After this election Arthur Fadden replaced Earle Page as leader of the Country Party. When Menzies was replaced as United Australia Party leader on 28 August 1941, Arthur Fadden became Prime Minister. Fadden was defeated in the House of Representatives and on 7 October 1941 John Curtin became Prime Minister.

21 August 1943

Curtin won a sweeping victory at this wartime election. The Country Party won 7 seats, the Country National Party 3, the Liberal Country League 1, the Queensland Country Party 1, and there was 1 Independent seat in the House of Representatives. The United Australia Party won only 12 seats to Labor’s 49. Page retained Cowper, and was in Opposition.

Labor won all 19 Senate seats contested.

28 September 1946

The Labor government, led by Ben Chifley after the death of John Curtin, won 43 House of Representatives seats. The Country Party won 11 seats and Robert Menzies’ new Liberal Party won 15 seats, and the Liberal-Country League 1.

In the Senate, the Liberal and Country Party alliance won 3 seats to Labor’s 16.

10 December 1949

The Liberal Party, led by Robert Menzies, won government with 55 seats in the House of Representatives, to the Country Party’s 19, including Cowper, and Labor’s 47. In 1949 the size of the House of Representatives increased from 75 to 121 seats, and the Senate from 36 to 60 seats.

At this election 42 Senate seats were contested, the Coalition winning 23 and Labor 19.

28 April 1951

This was a double dissolution election, the first since 1914. The Menzies government was returned with a reduced majority in the House of Representatives, but with control of the Senate. In the House, the Liberal Party and the Labor Party each won 52 seats, and the Country Party 17 seats, including Page’s Cowper seat.

Of the 60 Senate seats, the Liberal Party won 28, Labor 26 and the Country Party 6.

29 May 1954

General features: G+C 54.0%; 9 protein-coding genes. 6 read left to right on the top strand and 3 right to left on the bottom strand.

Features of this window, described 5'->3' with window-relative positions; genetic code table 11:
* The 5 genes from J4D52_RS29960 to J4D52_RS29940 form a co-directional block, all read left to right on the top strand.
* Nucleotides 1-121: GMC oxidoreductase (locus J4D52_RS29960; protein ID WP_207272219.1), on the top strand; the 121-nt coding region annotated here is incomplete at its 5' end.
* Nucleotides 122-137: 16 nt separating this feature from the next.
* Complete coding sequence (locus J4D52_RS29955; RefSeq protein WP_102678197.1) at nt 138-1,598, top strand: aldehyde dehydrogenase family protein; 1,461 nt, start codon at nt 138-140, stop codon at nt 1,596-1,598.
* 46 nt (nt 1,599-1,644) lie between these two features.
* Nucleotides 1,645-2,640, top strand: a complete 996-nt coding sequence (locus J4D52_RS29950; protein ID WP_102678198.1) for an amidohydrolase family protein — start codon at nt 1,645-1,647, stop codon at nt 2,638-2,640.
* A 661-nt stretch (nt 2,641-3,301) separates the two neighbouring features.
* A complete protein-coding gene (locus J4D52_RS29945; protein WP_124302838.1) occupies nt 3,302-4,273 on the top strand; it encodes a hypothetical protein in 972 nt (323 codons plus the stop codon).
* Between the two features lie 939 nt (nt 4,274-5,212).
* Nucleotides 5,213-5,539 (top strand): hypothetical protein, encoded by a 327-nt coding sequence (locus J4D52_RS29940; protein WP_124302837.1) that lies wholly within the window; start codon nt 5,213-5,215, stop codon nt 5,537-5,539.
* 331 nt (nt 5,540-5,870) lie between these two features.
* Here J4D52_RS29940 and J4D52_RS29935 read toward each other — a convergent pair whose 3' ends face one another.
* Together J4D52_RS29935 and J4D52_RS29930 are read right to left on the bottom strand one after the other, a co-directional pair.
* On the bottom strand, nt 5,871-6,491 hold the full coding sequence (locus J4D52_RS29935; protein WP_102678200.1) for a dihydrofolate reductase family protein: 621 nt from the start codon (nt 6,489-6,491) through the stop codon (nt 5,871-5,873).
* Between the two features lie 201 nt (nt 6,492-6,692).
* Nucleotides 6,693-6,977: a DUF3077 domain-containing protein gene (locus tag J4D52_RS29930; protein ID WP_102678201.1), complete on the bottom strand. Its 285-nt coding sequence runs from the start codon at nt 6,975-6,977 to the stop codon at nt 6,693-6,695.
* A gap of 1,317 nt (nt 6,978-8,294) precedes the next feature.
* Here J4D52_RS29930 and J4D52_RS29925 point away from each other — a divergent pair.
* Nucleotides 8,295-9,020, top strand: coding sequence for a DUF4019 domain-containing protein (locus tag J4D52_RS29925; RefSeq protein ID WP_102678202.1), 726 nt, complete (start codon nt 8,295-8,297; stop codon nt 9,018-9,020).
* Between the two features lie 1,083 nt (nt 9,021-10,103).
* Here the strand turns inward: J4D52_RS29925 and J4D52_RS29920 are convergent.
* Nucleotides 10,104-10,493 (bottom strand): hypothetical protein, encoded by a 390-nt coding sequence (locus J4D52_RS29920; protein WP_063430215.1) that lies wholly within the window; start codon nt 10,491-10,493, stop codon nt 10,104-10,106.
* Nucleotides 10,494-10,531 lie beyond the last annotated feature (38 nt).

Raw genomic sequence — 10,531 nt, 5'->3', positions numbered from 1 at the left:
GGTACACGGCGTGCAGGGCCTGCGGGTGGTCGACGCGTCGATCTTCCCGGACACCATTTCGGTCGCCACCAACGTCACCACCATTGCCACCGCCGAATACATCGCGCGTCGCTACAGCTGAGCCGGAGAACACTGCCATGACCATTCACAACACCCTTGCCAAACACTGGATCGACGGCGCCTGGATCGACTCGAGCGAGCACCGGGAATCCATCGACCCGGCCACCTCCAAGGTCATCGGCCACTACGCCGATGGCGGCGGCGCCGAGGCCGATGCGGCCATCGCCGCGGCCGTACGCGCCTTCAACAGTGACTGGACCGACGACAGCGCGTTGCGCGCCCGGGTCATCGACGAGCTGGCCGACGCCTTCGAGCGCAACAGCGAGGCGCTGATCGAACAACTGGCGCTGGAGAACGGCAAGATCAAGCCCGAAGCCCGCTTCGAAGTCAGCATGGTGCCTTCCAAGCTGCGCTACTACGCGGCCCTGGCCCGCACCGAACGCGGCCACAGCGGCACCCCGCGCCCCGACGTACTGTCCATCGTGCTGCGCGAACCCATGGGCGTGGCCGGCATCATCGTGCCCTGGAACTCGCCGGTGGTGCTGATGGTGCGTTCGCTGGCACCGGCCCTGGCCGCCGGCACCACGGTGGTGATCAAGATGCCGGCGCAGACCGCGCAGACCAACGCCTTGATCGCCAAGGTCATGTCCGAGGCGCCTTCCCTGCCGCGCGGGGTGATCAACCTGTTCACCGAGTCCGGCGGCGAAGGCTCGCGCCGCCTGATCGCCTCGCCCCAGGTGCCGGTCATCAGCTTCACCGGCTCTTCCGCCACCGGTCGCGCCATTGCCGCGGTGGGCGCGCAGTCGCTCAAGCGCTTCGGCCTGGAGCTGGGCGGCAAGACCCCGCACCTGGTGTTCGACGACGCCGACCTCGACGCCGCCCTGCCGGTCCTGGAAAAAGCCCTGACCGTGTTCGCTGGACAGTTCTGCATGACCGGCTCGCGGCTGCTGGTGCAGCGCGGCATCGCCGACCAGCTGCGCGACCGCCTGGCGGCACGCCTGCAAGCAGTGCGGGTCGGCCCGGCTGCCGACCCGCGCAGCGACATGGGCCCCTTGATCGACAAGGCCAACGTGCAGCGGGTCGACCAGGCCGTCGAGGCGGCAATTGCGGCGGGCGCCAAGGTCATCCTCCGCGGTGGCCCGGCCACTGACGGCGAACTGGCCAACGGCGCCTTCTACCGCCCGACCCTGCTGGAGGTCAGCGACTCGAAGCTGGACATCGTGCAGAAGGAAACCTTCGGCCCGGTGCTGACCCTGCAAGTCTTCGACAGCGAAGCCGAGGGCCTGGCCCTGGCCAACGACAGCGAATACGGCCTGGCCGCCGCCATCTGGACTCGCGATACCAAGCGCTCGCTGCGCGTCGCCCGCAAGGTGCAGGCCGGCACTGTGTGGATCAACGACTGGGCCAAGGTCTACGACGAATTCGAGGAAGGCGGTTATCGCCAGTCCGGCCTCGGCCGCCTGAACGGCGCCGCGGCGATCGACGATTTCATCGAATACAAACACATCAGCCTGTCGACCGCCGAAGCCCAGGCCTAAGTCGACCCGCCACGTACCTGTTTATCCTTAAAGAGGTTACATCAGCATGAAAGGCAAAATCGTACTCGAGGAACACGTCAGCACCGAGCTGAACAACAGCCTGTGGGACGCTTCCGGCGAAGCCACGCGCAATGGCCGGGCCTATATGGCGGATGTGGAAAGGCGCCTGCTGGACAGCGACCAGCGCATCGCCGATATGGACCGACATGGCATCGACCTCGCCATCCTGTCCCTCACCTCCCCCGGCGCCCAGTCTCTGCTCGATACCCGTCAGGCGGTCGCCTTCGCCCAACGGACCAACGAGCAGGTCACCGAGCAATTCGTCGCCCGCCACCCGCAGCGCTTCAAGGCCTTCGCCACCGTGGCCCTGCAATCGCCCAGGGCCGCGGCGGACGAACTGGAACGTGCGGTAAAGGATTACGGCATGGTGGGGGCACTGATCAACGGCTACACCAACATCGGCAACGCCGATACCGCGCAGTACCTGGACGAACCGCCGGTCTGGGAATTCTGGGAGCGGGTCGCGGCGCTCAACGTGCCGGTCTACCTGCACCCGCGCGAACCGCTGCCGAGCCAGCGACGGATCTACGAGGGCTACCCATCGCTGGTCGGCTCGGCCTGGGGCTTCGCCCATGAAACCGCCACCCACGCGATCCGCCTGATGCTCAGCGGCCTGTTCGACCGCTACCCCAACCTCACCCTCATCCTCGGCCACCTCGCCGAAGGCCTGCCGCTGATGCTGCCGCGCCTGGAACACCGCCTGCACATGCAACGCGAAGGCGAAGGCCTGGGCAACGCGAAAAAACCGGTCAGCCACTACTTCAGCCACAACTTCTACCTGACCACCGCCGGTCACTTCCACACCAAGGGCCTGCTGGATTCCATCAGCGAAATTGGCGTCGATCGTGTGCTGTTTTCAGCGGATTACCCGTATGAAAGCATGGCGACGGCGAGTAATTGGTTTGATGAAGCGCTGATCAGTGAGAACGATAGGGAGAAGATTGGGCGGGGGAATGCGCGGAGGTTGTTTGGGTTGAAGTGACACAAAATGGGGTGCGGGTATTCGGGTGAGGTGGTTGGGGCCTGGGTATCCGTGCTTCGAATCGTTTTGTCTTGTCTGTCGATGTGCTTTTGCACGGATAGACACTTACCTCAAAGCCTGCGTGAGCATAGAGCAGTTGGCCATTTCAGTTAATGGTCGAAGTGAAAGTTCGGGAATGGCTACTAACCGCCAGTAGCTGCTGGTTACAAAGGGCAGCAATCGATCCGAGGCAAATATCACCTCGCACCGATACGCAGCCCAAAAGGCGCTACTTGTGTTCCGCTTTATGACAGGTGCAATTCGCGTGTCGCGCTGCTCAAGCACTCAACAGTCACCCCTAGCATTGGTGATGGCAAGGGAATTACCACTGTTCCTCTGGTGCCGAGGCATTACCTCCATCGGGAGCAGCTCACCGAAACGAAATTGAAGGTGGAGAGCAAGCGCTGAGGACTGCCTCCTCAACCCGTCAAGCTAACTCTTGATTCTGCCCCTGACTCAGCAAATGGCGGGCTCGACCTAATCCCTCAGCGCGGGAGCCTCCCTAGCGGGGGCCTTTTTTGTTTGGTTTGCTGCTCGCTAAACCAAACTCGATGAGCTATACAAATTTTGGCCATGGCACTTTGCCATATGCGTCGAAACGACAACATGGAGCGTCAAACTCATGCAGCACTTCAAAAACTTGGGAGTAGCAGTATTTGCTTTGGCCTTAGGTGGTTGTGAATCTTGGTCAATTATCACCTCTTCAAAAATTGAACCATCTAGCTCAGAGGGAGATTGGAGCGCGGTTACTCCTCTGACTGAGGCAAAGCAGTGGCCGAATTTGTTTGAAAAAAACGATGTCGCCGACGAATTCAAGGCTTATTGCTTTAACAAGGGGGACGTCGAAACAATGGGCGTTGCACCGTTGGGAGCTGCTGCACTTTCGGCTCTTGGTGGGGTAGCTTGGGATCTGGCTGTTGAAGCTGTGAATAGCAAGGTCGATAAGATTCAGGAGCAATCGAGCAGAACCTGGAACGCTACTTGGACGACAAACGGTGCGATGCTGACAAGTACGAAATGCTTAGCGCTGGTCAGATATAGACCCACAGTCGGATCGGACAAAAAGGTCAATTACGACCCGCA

In the aftermath of the defection of Soviet embassy officials Vladimir and Evdokia Petrov the month before, this House of Representatives election returned Robert Menzies’ coalition government. The Liberal Party won 47 seats, the Country Party 17 seats and Labor 57 seats in the House. Page was returned for Cowper.

10 December 1955

After the formation of an anti-Communist grouping split the Labor Party early in 1955, Prime Minister Robert Menzies obtained an early dissolution of parliament, on the grounds of bringing together the elections for both Houses once more. The Coalition was returned with an increased majority of 57 Liberal and Page held Cowper as one of the 18 Country Party seats, with 47 Labor seats in the House of Representatives.

In the half-Senate election, of the 30 seats contested, the Coalition won 16, Labor 12, Anti-Communist Labor 1 and Country-Western Australia 1.

22 November 1958

John McEwen replaced Arthur Fadden as leader of the Country Party and deputy Prime Minister in March 1958. At the November federal election, the Menzies–McEwen Coalition was returned with a substantial majority. In the House of Representatives the Liberal Party won 58 seats, the Country Party 19, and Labor 45. Page remained the member for Cowper.

Of the 32 Senate seats contested, however, the Coalition and Labor each won 15. The other 2 seats were won by the Democratic Labor Party and Country-Western Australia. The 1958 election campaign was the first where television was widely used by the parties.

9 December 1961

At this election the Coalition narrowly retained government, with 45 Liberal and 17 Country Party seats to Labor’s 60. The Coalition thus governed by a majority of one seat after a Speaker was elected in the House of Representatives. One of the Country Party seats lost to Labor was Earle Page’s Cowper seat, the first time he had lost his seat in 17 federal elections.

Of the 31 Senate seats contested at this election, the Coalition won 15 and Labor 14, with 1 Country-Western Australia and 1 ‘other’.

Sources

These brief election results relate only to this Prime Minister. They are drawn from the online sources below, where further information can be found.

Australian Electoral Commission:
Election results

University of Western Australia:
Australian Government and Politics Database